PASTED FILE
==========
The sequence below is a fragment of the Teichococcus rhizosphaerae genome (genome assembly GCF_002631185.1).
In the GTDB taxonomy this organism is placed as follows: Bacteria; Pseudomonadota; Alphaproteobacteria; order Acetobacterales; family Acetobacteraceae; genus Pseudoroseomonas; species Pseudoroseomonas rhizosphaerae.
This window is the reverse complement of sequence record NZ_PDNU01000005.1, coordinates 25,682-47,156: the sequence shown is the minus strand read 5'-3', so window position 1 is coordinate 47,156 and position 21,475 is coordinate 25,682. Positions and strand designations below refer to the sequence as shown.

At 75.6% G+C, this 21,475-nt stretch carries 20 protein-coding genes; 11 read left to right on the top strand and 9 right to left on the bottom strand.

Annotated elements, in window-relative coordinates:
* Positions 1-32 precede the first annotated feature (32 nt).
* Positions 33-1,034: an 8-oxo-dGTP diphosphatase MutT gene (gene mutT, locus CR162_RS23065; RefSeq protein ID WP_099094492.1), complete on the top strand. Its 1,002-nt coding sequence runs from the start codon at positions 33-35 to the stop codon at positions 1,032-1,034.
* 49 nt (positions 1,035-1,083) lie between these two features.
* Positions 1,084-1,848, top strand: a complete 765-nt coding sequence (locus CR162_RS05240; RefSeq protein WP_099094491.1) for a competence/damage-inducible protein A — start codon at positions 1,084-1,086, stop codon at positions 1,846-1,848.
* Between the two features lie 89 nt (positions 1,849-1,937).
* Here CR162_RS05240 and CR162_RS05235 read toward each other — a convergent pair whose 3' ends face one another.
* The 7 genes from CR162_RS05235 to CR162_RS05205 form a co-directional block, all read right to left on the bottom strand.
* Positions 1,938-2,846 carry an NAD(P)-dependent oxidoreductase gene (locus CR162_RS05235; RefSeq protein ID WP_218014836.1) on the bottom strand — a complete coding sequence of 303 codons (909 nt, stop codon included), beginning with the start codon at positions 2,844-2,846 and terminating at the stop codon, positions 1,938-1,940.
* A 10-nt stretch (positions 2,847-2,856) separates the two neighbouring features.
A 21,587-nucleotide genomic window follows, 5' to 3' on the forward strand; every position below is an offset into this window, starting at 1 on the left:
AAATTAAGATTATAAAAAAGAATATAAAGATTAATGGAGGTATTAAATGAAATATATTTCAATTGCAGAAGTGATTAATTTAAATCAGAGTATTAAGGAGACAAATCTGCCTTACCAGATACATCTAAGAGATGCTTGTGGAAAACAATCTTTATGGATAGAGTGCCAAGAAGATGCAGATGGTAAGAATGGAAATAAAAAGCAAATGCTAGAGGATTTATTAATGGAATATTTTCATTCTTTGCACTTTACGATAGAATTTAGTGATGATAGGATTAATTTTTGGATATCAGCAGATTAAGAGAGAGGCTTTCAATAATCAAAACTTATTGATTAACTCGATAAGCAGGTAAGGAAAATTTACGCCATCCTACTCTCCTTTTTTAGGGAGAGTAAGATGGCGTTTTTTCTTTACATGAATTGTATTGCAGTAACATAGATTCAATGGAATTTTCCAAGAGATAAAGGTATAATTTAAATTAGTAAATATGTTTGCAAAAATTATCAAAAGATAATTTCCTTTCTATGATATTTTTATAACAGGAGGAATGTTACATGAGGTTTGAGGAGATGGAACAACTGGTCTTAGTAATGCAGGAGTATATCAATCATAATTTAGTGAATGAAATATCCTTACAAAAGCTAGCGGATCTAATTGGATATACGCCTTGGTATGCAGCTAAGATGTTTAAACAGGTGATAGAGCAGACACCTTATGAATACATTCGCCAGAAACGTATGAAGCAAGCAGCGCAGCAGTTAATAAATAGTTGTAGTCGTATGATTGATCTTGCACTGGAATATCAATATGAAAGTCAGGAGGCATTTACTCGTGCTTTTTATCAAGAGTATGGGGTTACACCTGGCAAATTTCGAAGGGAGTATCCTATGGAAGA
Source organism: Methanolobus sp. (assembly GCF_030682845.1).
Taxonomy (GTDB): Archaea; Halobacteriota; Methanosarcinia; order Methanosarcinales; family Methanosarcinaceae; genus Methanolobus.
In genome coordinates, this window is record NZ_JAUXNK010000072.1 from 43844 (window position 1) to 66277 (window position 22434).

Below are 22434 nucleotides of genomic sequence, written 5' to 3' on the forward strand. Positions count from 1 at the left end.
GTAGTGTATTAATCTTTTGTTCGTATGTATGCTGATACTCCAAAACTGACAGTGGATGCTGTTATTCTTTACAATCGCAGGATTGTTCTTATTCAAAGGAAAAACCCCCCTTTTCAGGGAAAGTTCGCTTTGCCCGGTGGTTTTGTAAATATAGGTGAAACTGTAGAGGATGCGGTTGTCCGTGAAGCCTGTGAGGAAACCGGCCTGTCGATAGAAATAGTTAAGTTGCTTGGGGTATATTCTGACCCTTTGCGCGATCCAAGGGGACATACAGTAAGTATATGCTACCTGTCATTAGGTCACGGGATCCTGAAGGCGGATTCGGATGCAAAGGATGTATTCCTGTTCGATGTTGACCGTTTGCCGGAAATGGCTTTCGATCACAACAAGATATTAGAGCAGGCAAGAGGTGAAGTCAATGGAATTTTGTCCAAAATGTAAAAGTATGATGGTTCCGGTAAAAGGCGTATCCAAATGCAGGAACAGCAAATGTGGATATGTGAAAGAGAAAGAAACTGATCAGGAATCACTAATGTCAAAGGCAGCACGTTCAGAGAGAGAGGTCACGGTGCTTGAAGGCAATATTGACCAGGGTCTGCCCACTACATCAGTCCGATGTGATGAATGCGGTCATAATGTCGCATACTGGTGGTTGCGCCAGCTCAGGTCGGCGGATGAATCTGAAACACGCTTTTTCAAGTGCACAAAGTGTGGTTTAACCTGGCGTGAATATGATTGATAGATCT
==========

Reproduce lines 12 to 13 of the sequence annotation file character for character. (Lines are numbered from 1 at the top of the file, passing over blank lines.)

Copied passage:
* The 7 genes from CR162_RS05235 to CR162_RS05205 form a co-directional block, all read right to left on the bottom strand.
* Positions 1,938-2,846 carry an NAD(P)-dependent oxidoreductase gene (locus CR162_RS05235; RefSeq protein ID WP_218014836.1) on the bottom strand — a complete coding sequence of 303 codons (909 nt, stop codon included), beginning with the start codon at positions 2,844-2,846 and terminating at the stop codon, positions 1,938-1,940.